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Bernie Farber   Letter 03   13-May-2002   What else is scaring the stone-throwers?
"Perhaps one of the visions that terrifies these boys is that of being strapped to an operating table and ending up like the Palestinian in this photograph." Lubomyr Prytulak

13 May 2002

Bernie Farber
Executive Director, Ontario Branch
Canadian Jewish Congress
4600 Bathurst Street
Toronto, ON    M2R 3V2


Bernie Farber:







Palestinian boys throw stones at Jewish tanks to overthrow Jewish oppression and to win back the land Jews robbed Palestinians of.







One might imagine that upon being captured, these boys would receive treatment as good as that mandated by international conventions for prisoners of war, and perhaps better on account of several considerations:

Photographs, however, do not show boys who recognize that their capture removes them from the danger of confrontation to a place of lawful and just and safe captivity, but rather show boys in a state of panic who have to be subdued by force.

In my letter, What's scaring the stone-throwers?, of 08-Apr-2002, I asked Ezra Levant what he thought these boys were afraid of, and suggested that they might be afraid of having their hands broken, of being beaten, tortured, and even executed.




www.ummah.com/inewsletter/massacres/palestine/index14.htm
To that list might be added the fear of being delivered to a Jewish organ-harvesting facility.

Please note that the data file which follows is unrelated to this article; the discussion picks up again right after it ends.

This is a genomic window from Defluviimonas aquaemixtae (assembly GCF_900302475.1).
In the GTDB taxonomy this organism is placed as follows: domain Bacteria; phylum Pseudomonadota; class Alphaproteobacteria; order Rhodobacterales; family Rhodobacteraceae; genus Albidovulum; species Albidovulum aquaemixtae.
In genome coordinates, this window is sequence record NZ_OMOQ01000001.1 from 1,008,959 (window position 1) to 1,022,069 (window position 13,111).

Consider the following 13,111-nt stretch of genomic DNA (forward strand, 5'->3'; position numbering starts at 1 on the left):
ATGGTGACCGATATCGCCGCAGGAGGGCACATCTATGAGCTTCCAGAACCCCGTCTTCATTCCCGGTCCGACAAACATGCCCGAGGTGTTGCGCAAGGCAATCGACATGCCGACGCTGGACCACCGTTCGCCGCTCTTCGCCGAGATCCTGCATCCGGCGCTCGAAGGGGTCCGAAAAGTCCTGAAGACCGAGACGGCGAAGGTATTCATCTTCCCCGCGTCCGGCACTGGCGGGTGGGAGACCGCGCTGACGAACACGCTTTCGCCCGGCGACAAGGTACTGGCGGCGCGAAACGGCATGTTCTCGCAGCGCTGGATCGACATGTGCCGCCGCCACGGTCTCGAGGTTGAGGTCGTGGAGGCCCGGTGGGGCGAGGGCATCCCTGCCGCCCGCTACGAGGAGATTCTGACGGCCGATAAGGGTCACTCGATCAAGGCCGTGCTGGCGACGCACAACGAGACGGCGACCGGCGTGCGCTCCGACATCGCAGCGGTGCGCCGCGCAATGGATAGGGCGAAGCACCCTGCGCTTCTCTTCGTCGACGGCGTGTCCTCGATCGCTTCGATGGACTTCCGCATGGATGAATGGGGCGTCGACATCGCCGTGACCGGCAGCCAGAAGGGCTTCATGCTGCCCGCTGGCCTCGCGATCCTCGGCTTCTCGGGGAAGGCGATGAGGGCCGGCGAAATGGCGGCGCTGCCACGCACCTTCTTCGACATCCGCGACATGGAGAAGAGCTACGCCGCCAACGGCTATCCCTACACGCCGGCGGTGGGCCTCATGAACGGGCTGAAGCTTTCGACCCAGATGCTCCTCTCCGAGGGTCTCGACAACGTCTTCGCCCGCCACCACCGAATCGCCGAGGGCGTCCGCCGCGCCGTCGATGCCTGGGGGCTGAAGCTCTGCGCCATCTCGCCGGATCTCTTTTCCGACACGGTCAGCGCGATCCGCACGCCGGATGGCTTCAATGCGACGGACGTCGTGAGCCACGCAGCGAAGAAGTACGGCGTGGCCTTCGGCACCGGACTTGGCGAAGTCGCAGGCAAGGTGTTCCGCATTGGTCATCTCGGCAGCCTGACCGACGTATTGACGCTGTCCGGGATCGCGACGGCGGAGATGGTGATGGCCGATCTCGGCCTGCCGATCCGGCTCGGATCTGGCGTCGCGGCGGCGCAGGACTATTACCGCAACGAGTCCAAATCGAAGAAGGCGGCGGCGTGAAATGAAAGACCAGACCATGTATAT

Perhaps one of the visions that terrifies these boys is that of being strapped to an operating table and ending up like the Palestinian in this photograph.

If you read my letter to Israel Asper, titled They left their hearts in Tel Aviv, of 10-May-2002, you will be given reason to understand that such a fear would not be totally irrational.

If you think that such a fear on the part of the captured Palestinian boys would be unfounded, perhaps you will be able to begin dismantling this fear by explaining what happened to the following 25 Palestinian children that went missing:

The 13 July 1988 issue of Koteret Rashit reported the "disappearance of 25 children" and jail threats to their parents for "annoying" the army about the children's whereabouts.
Norman G. Finkelstein, The Rise and Fall of Palestine: A Personal Account of the Intifada Years, University of Minnesota Press, Minneapolis and London, 1996, p. 48.




Lubomyr Prytulak


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